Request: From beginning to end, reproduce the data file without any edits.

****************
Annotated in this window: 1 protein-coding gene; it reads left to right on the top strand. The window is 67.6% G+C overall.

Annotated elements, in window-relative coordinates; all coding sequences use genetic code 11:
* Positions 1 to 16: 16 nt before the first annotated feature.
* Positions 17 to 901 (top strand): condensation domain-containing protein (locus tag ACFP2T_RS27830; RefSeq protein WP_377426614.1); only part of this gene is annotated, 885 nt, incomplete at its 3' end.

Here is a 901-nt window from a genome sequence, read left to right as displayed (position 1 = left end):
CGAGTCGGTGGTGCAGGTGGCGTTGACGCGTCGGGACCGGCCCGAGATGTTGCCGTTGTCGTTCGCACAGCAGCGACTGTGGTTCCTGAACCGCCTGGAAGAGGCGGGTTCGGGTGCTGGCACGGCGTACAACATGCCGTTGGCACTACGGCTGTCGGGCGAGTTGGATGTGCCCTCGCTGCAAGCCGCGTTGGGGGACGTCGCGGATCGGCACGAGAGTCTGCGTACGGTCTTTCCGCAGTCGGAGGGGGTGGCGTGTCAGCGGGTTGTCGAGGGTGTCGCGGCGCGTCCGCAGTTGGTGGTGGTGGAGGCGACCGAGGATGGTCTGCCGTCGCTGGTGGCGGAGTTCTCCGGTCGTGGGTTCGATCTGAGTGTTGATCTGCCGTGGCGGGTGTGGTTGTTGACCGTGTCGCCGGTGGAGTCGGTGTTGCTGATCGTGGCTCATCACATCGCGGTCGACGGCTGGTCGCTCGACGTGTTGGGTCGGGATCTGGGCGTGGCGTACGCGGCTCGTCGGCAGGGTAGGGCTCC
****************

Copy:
Annotated in this window: 1 protein-coding gene; it reads left to right on the top strand. The window is 67.6% G+C overall.

Annotated elements, in window-relative coordinates; all coding sequences use genetic code 11:
* Positions 1 to 16: 16 nt before the first annotated feature.
* Positions 17 to 901 (top strand): condensation domain-containing protein (locus tag ACFP2T_RS27830; RefSeq protein WP_377426614.1); only part of this gene is annotated, 885 nt, incomplete at its 3' end.

Here is a 901-nt window from a genome sequence, read left to right as displayed (position 1 = left end):
CGAGTCGGTGGTGCAGGTGGCGTTGACGCGTCGGGACCGGCCCGAGATGTTGCCGTTGTCGTTCGCACAGCAGCGACTGTGGTTCCTGAACCGCCTGGAAGAGGCGGGTTCGGGTGCTGGCACGGCGTACAACATGCCGTTGGCACTACGGCTGTCGGGCGAGTTGGATGTGCCCTCGCTGCAAGCCGCGTTGGGGGACGTCGCGGATCGGCACGAGAGTCTGCGTACGGTCTTTCCGCAGTCGGAGGGGGTGGCGTGTCAGCGGGTTGTCGAGGGTGTCGCGGCGCGTCCGCAGTTGGTGGTGGTGGAGGCGACCGAGGATGGTCTGCCGTCGCTGGTGGCGGAGTTCTCCGGTCGTGGGTTCGATCTGAGTGTTGATCTGCCGTGGCGGGTGTGGTTGTTGACCGTGTCGCCGGTGGAGTCGGTGTTGCTGATCGTGGCTCATCACATCGCGGTCGACGGCTGGTCGCTCGACGTGTTGGGTCGGGATCTGGGCGTGGCGTACGCGGCTCGTCGGCAGGGTAGGGCTCC